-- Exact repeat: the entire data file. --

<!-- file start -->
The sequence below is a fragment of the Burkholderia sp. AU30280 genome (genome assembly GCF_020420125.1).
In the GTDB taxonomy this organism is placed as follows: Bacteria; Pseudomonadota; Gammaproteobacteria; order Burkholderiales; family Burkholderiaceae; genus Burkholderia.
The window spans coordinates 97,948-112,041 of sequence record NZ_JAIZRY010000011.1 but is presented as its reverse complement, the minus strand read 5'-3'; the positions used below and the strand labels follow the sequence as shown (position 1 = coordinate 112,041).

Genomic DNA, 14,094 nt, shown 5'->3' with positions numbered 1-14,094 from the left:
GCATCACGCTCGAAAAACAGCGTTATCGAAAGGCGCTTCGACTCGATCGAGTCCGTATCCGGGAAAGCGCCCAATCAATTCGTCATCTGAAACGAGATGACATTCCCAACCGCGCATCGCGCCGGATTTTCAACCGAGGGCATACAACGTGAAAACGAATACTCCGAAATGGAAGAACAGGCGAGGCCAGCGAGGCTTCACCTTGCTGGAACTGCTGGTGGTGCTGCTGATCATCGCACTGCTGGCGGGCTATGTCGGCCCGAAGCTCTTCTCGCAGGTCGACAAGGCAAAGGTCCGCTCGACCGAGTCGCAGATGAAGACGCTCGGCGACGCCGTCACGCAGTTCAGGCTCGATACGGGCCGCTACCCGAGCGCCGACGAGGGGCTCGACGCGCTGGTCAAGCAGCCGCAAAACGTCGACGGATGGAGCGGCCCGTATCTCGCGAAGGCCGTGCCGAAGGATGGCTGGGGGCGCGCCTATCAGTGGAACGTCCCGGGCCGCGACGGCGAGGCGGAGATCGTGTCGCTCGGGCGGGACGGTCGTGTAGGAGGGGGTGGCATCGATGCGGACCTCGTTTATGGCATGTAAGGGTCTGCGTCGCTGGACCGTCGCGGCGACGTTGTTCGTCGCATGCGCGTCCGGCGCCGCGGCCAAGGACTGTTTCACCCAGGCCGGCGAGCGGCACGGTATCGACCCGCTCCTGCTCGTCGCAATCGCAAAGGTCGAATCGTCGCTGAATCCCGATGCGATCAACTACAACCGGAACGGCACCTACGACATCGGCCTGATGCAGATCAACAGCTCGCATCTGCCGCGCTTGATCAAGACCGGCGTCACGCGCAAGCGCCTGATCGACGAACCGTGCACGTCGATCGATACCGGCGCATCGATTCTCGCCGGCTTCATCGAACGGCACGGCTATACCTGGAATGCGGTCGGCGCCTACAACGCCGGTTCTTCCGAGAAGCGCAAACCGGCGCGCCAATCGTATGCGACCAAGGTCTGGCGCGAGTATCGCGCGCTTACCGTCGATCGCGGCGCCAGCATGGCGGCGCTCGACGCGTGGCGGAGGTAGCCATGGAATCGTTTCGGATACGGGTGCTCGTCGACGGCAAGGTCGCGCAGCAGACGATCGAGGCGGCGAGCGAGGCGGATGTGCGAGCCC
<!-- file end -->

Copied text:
The sequence below is a fragment of the Burkholderia sp. AU30280 genome (genome assembly GCF_020420125.1).
In the GTDB taxonomy this organism is placed as follows: Bacteria; Pseudomonadota; Gammaproteobacteria; order Burkholderiales; family Burkholderiaceae; genus Burkholderia.
The window spans coordinates 97,948-112,041 of sequence record NZ_JAIZRY010000011.1 but is presented as its reverse complement, the minus strand read 5'-3'; the positions used below and the strand labels follow the sequence as shown (position 1 = coordinate 112,041).

Genomic DNA, 14,094 nt, shown 5'->3' with positions numbered 1-14,094 from the left:
GCATCACGCTCGAAAAACAGCGTTATCGAAAGGCGCTTCGACTCGATCGAGTCCGTATCCGGGAAAGCGCCCAATCAATTCGTCATCTGAAACGAGATGACATTCCCAACCGCGCATCGCGCCGGATTTTCAACCGAGGGCATACAACGTGAAAACGAATACTCCGAAATGGAAGAACAGGCGAGGCCAGCGAGGCTTCACCTTGCTGGAACTGCTGGTGGTGCTGCTGATCATCGCACTGCTGGCGGGCTATGTCGGCCCGAAGCTCTTCTCGCAGGTCGACAAGGCAAAGGTCCGCTCGACCGAGTCGCAGATGAAGACGCTCGGCGACGCCGTCACGCAGTTCAGGCTCGATACGGGCCGCTACCCGAGCGCCGACGAGGGGCTCGACGCGCTGGTCAAGCAGCCGCAAAACGTCGACGGATGGAGCGGCCCGTATCTCGCGAAGGCCGTGCCGAAGGATGGCTGGGGGCGCGCCTATCAGTGGAACGTCCCGGGCCGCGACGGCGAGGCGGAGATCGTGTCGCTCGGGCGGGACGGTCGTGTAGGAGGGGGTGGCATCGATGCGGACCTCGTTTATGGCATGTAAGGGTCTGCGTCGCTGGACCGTCGCGGCGACGTTGTTCGTCGCATGCGCGTCCGGCGCCGCGGCCAAGGACTGTTTCACCCAGGCCGGCGAGCGGCACGGTATCGACCCGCTCCTGCTCGTCGCAATCGCAAAGGTCGAATCGTCGCTGAATCCCGATGCGATCAACTACAACCGGAACGGCACCTACGACATCGGCCTGATGCAGATCAACAGCTCGCATCTGCCGCGCTTGATCAAGACCGGCGTCACGCGCAAGCGCCTGATCGACGAACCGTGCACGTCGATCGATACCGGCGCATCGATTCTCGCCGGCTTCATCGAACGGCACGGCTATACCTGGAATGCGGTCGGCGCCTACAACGCCGGTTCTTCCGAGAAGCGCAAACCGGCGCGCCAATCGTATGCGACCAAGGTCTGGCGCGAGTATCGCGCGCTTACCGTCGATCGCGGCGCCAGCATGGCGGCGCTCGACGCGTGGCGGAGGTAGCCATGGAATCGTTTCGGATACGGGTGCTCGTCGACGGCAAGGTCGCGCAGCAGACGATCGAGGCGGCGAGCGAGGCGGATGTGCGAGCCC